3. georgia@o-for-trousers.net

    Oh, he’s gorgeous, I love your mouse and the sketches!Well done! I think it is definitely ok to have more than one idea going at one time.

  4. jennifervallez@yahoo.com

    Claire – that mouse was a sign! Go for it!. You are such an inspiration. I have a question though. Where is Amelia while you draw? Does she sit well while you are working? Or do you have to sneak time in while she naps or at night while she sleeps? I find it so hard to draw or do freelance with my almost 2 year old in thr room. She doesn’t sit still for so long. I look forward to the day that she loves (i hope!) to draw or do crafts on the floor while I sit at my desk and work.
    I love your mouse. You are so talented. Just keep playing!!

  5. nottobe@both.er.but

    i don’t mean to be persnickety, but they’re myna birds.
    you wrote mynar.

    could your accent be showing through?

    and… you’re probably aware of this, and shame on me for not reading enough to know for sure, but…

    looblyu is russian for “i love you”

    whereas

    loobylu is universal for “great blog”

    its a fact.

  6. jbr@ntlworld.com

    Whatever you zero in on in the end it’ll be lovely. If you’d rather leave the words to someone else, how about a new illustrated version of Hillaire Belloc’s cautionary tales? I’d love to see your “Matilda, Who Told Such Dreadful Lies” and so on… and he’s out of copyright in Berne Convention countries (incl Aus).

  7. loobylu@loobylu.com

    Jennifer — My mum minds Amelia two days a week while I do my work… on the other days it’s almost impossible to find the time to draw… even sketching in my sketchbook is a no-go as Amelia spends the entire time trying to grab the book!”Not Today” – I just looked Mynah birds up in the big book called Australian Birds by Robin Hill and I was wrong — according to Robin Hill (great name for a bird expert) Mynah has an ‘h’ on the end! Thanks for causing me to look it up! I knew it had something on the end though…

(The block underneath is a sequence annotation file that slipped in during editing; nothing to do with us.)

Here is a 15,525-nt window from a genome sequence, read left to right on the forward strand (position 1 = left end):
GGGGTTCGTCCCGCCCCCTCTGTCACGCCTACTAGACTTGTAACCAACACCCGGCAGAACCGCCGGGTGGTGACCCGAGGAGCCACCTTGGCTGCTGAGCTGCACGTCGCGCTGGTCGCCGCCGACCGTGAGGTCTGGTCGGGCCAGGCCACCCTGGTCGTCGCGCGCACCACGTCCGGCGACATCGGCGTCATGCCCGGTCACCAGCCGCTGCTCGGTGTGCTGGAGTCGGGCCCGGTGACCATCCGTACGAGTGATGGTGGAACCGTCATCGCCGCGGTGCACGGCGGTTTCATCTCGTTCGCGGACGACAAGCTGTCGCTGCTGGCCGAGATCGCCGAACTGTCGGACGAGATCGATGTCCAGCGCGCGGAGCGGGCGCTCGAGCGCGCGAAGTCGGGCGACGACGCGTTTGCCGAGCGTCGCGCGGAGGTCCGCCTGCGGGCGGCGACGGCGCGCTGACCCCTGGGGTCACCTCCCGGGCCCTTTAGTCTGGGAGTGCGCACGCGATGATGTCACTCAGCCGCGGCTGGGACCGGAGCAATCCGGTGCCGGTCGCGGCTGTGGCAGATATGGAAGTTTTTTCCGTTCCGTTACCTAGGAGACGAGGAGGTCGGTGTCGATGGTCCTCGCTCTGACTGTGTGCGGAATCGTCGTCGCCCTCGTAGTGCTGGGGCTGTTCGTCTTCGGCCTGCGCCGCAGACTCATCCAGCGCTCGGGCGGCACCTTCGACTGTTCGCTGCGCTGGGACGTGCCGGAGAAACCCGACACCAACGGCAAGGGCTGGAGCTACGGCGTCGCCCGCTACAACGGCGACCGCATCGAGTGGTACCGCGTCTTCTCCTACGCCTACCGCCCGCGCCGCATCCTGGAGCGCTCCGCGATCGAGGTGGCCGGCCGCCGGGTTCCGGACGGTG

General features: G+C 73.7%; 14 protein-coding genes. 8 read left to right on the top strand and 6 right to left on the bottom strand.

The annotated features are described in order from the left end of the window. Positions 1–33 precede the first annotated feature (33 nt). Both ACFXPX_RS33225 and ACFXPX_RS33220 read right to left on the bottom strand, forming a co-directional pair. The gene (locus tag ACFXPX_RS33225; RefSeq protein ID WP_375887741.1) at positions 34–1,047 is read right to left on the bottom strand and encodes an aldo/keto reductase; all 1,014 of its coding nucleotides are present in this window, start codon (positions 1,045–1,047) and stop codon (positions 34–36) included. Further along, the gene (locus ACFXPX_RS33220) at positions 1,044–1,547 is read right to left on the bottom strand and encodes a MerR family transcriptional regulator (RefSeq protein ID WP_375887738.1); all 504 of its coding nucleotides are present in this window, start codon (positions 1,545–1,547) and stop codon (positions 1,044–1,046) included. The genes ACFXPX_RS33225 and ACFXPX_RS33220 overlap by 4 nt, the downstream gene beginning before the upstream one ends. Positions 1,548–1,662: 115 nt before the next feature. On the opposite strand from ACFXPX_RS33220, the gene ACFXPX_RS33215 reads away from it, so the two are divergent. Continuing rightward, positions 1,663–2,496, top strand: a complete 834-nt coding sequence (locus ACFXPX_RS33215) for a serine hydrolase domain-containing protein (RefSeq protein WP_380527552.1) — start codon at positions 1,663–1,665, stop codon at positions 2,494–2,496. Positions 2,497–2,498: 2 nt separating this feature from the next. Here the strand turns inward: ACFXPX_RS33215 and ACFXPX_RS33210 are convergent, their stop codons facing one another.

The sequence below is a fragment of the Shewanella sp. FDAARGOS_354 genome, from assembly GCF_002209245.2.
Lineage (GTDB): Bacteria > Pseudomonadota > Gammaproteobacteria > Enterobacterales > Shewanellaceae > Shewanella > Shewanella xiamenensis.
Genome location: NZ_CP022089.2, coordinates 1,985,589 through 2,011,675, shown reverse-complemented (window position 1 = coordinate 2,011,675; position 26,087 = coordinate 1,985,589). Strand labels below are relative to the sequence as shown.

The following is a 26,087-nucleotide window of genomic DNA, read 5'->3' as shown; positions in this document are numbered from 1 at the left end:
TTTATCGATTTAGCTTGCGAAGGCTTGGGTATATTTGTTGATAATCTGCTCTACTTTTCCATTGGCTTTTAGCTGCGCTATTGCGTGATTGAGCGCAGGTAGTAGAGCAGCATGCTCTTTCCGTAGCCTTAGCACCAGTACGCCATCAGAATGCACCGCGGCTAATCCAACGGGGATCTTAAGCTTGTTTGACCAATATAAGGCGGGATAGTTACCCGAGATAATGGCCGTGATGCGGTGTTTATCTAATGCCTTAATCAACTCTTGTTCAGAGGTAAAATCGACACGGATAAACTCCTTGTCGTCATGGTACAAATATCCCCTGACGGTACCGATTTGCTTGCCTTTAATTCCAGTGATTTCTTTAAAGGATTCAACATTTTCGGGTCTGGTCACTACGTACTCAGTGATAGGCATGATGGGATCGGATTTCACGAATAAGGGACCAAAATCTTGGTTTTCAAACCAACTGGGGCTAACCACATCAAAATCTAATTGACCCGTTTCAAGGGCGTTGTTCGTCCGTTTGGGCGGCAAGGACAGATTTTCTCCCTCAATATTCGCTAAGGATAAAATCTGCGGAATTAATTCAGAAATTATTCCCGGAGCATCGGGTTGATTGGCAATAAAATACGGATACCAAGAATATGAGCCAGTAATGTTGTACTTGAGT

Mops — I had to delete your comment… the rather long amazon link was throwing my comments out so that most commments couldn’t be read. Sorry!

  8. katie@lifelibraries.com

    Oh wow, what an amazing little mouse. Looking at him makes me want to know where he is going. Is he running away from home to be a tramp wtih that big great sack? Or is he the great mouse theif? If you zero in on this project, it’ll be lovely.

  9. markpenta@rcn.com

    Hi Claire,I relate to the frustration of stopping projects when the going gets tough. I think you did the right thing by temporarily moving to another project. Sometimes your unconscious needs down time to solve issues. Don’t completely abandon the first idea. Force yourself to sit down and let things come out bad. Also, read Steven Pressfield’s book about fighting creative Resistance. It’s an easy read that will kick your ass. It’s called, “The War of Art”.

    Great mousy illustration! Keep it up!

  10. amymlehr@yahoo.com

    synchronicity is the best!i can relate on starting things and not follwing up on them..but, if you can believe this, you actually inspired me BECAUSE you get things done!
    I’m learning that it’s fine to have several ideas in the works, as long as you have confidence that you’ll have completion in the areas that matter most to you!
    beautiful sketches there!

  11. peppermint_tina@hellokitty.com